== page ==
The main contributions of this paper are as follows: Firstly, we propose an anti-interference spectrum sharing strategy based on trusted relay for secure transmission in cooperative CR networks. Secondly, the joint optimization of time, bandwidth, and power is obtained to maximize secondary transmission rate while guaranteeing the primary secrecy performance. Finally, simulation results demonstrate that our proposed scheme can benefit for both primary and secondary systems.

The rest of this paper is organized as follows. Section 2 presents the system model, and Section 3 formulates the optimization problem. The joint optimization of time, bandwidth, and power is derived in Section 4. In Section 5, simulation results are presented to evaluate our proposed scheme. Finally, Section 6 concludes the paper.

## System model

As shown in Fig. 1, the system consists of five nodes including a primary transmitter (PT), a primary receiver (PR), a secondary transmitter (ST), a secondary receiver (SR)_{,} and a passive eavesdropper (E) which is only interested in PT’s information. We assume ST is trusted and adopting DF relaying protocol to forward PT’s information. PR works in a full-duplex mode. The channel is considered to be a quasi-static Rayleigh channel and keeps static in several time slots. For simplicity, the noise at all nodes are assumed to be complex additive white Gaussian (AWGN) with zero mean and unit variance \( {\sigma}_n^2 \). *h*
_{
i
} denotes the channel coefficient. The power of PT and ST are constrained to *P* and *P*
_{
s
}, respectively.

In order to keep PT’s information transmission security, the transmission process is divided into two phases. In the first phase, PT broadcasts the designed signal, which contains the secrecy information and artificial noise, to PR and ST with all the licensed bandwidth. Meanwhile, PR utilizes this period to transmit the corresponding designed artificial noise. In the second phase, PT stops transmitting signal and authorizes the bandwidth resource to ST. As soon as ST accesses to the PT’s licensed bandwidth, it allocates a part of the power and bandwidth to relay PT’s signal with DF relaying protocol. As ST helps the primary system achieve the target secrecy rate, as a reward, the left bandwidth will be granted to ST to transmit ST^{’}s signal to SR at the same time. Our target is to maximize the secondary system rate while keeping primary system achieves the target secrecy rate.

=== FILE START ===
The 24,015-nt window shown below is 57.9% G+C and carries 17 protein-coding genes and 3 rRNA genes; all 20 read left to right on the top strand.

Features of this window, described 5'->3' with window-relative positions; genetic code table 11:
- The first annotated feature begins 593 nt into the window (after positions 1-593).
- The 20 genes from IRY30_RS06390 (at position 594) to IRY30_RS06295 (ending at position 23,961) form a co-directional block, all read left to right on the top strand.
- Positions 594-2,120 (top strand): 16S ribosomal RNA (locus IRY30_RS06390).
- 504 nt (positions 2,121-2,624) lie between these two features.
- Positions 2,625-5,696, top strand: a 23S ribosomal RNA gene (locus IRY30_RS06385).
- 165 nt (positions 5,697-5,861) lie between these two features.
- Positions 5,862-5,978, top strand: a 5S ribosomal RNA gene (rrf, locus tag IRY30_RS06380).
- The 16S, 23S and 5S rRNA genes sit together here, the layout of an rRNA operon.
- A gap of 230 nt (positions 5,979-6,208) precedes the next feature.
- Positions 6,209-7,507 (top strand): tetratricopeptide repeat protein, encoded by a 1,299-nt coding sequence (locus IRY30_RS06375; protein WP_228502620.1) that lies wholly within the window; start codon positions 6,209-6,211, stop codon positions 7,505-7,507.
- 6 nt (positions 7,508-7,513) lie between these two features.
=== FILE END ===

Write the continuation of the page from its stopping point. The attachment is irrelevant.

## Problem formulation

PT tries to seek help from the neighboring nodes as it is not safe to directly transmit its information to PR. ST can obtain the cooperation opportunity and access to the licensed bandwidth if and only if it can help PT achieve the target secrecy rate through the following two phases.

In phase 1: This phase occupies a fraction of *t* during one time slot. To keep information safe, the source transmits a designed signal \( {x}_{\mathrm{PT}}=\sqrt{P\alpha}s+\sqrt{P\left(1-\alpha \right)}{u}_1z \) by using all the bandwidth *w* while *PR* transmits the artificial noise \( {x}_{\mathrm{PR}}=\sqrt{P\left(1-\alpha \right)}{u}_2z \) simultaneously, where *s* and *z* denotes the secrecy information and artificial noise, respectively, *P* denotes PT’s total power, and *α* denotes the allocation factor between the secrecy information and artificial noise.

The received information at ST and E can be expressed respectively as

where *n*
_{ST}~*CN*(0, *σ*
^{2}) and *n*
_{E}~*CN*((0, *σ*
^{2}) is the noise at ST and E, respectively, and *u*
_{1} and *u*
_{2} are the complex weight coefficients, selected from null space. To avoid the interference to the secondary user, the artificial noise is designed to be canceled at ST. Then

Thus, (1) can be rewritten as

For notational convenience, we define

Then, the transmission information rate at ST can be calculated as

Similarly, the information rate that eavesdropper wiretap from PT can be calculated as

As PR has a priori knowledge of artificial noise, it can remove the jamming signal directly. The received signal at PR can be expressed as

where *n*
_{PR}~*CN*(0, *σ*
^{2}) is the noise at PR. We can obtain the information rate at PRas

In phase 2, this phase occupies a fraction of 1 − *t* during one time slot. PT authorizes ST to access to the licensed bandwidth. ST utilizes DF, relaying protocol to forward the received signal by using its half power and *bw* bandwidth. Meanwhile, it uses the rest bandwidth and power to transmit its own information to SR. Then, the information rate at PR and SR can be calculated respectively as

Using maximum ratio combination (MRC), the information rate at *PR* can be given as

After two phases of transmission, the information rate between *PT* → *PR* links can be represented as

The achievable secrecy rate is defined as the difference between the achievable rate of main channel and the achievable rate of eavesdropper channel. Obviously, the achievable secrecy rate is the lower bound of the secrecy capacity.

where *R*
_{PR} and *R*
_{ERV} denotes the instance achievable secrecy rate of primary receiver and eavesdropper, respectively.

With this definition, the instance secrecy rate of primary system can be expressed as

Note that the eavesdropper is only interesting in wiretapping the primary information, and it has no knowledge that the primary information is forwarded by ST. Thus, it keeps silence in the second phase. Then, we have \( {R}_{\mathrm{E}}={R}_{\mathrm{E}}^1 \).

With the objective of maximizing secondary system rate by joint time, power, and bandwidth allocation with the primary secrecy rate constraint, the following joint optimization problem is formulated.